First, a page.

Kymlicka’s thesis: the need for ‘multicultural liberal nationalism’
The Canadian political philosopher Will Kymlicka has published extensively on how liberal states ought to deal with cultural diversity. His early work (Kymlicka, 1989, 1995) provided the most influential liberal theory of multiculturalism. In his collaborative research with Keith Banting he argued that policies of multicultural recognition and social redistribution are not necessarily in conflict with each other (Banting & Kymlicka, 2006). His contribution to this special issue extends his argument by considering more broadly how it is possible to institutionalize social solidarity in a redistributive welfare state in contexts of pervasive cultural diversity. Kymlicka’s answer is that it is not enough to rely on power resources of the progressive left in its political struggle with conservative and neoliberal forces. What is instead needed is liberal nation-building.
Even, or perhaps especially, in contexts characterized by high degrees of diversity and mobility the social construction of inclusive nationhood can create a shared sense of belonging that encourages people from various backgrounds to act together and develop a sense of solidarity. Thus, Kymlicka defines ‘national solidarity’ as a key ‘progressive political resource’ that can be mobilized both for multicultural integration of immigrants and social solidarity in support of redistribution.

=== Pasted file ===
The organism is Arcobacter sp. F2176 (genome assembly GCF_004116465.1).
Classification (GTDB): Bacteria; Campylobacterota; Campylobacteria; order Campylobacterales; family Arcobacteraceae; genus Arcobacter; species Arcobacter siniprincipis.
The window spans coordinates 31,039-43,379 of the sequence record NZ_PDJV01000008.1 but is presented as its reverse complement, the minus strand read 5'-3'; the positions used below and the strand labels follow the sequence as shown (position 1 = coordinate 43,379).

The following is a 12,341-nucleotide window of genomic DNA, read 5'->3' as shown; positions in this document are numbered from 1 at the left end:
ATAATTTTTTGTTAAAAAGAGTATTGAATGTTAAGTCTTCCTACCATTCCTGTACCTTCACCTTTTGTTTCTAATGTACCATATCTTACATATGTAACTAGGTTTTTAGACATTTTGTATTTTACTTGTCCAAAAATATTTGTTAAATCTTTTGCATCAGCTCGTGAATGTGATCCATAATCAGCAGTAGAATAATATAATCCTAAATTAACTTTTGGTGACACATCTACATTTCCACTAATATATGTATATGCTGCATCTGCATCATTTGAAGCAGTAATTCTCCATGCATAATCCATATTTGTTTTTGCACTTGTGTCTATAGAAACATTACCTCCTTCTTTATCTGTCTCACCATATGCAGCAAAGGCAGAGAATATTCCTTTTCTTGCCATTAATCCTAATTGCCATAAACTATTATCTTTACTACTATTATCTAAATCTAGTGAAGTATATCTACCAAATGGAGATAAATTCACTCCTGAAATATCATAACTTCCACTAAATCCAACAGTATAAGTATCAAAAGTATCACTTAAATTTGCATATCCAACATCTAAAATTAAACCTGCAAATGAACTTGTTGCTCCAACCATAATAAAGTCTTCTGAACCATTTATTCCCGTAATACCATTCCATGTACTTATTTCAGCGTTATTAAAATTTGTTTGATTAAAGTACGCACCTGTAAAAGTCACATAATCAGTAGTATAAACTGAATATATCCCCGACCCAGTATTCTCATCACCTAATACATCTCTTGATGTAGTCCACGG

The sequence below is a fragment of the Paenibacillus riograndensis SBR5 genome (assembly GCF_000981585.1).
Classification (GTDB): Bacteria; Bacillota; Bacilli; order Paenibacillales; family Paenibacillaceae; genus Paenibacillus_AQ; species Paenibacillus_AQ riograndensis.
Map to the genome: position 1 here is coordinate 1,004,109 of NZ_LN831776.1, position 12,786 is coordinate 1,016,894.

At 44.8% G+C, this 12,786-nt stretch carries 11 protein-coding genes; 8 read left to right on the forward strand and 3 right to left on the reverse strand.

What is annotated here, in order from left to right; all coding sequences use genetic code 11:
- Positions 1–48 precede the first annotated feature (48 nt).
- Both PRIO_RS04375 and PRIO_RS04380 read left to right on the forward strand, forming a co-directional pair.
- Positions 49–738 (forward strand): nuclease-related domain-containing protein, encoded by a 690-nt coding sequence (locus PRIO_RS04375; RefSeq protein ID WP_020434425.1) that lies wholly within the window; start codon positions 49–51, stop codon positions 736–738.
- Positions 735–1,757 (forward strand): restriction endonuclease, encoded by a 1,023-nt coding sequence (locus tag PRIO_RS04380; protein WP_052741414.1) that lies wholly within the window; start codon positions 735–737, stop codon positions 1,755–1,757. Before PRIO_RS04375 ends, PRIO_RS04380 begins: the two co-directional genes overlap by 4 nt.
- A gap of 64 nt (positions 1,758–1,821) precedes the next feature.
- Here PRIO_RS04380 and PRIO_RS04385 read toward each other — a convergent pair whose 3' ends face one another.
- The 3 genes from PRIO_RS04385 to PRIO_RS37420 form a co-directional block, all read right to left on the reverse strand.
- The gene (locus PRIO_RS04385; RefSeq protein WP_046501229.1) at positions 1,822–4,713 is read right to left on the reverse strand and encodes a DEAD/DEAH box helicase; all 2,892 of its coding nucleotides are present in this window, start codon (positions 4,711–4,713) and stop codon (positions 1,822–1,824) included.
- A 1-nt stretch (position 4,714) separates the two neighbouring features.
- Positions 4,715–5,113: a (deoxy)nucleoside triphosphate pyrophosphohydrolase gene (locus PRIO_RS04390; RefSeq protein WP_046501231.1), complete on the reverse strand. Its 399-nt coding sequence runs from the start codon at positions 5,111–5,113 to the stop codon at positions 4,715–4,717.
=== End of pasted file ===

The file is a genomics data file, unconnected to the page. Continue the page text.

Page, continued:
Kymlicka rejects thus the common interpretation of the dilemma as involving a choice between particularistic nationalism and ‘universal humanitarianism’ (Kymlicka, 2015, 3, p. 5, p. 10). Instead, he interprets both horns of the dilemma within the framework of an ‘ethics of social membership’ (Kymlicka, p. 4). A sense of community and memberships are key aspects of culturally diverse welfare states that need to be constantly nurtured. It is precisely in this regard that nationhood, as a social construct, can fulfil a key political and democratic function. In Kymlicka’s words, it ‘can operate to stabilize democracy and to build and sustain redistributive welfare states’ (Kymlicka, p. 6).
Yet in a context of pervasive diversity, liberal nationalism cannot be of the thick ethnic variety. It must be inclusive for natives as well as immigrants of all origins and has to recognize diversity as a permanent feature of the nation through multicultural policies. For Kymlicka, the progressive’s dilemma then takes on the following modified form: “We need multiculturalism to make liberal nationalism legitimate, but multiculturalist reforms may weaken the bonds of nationhood and hence its ability to secure stability and solidarity” (Kymlicka, 2015, p. 6).
If this dilemma were an inescapable one, then there would seem to be only two solutions: neoliberal multiculturalism (‘inclusion without solidarity’) or welfare chauvinism (‘solidarity without inclusion’). Kymlicka’s (2015) article rejects, however, these alternatives and argues that multiculturalism does not necessarily lead to an erosion of solidarity (see also Banting & Kymlicka, forthcoming). He believes that there is a third option: ‘inclusive solidarity through a multicultural welfare state’ (p. 8). Moreover, the level of anti-immigrant sentiment seems to be empirically unrelated to the generosity of the welfare system: “[T]he perception of economic burden is an effect of perceptions of cultural otherness, not vice versa” (Kymlicka, 2015). Only multicultural liberal nationalism can therefore, in Kymlicka’s view, secure sufficient solidarity between individuals and groups for stable and democratic welfare states in contexts of large scale immigration and persistent cultural diversity.
Responses from various perspectives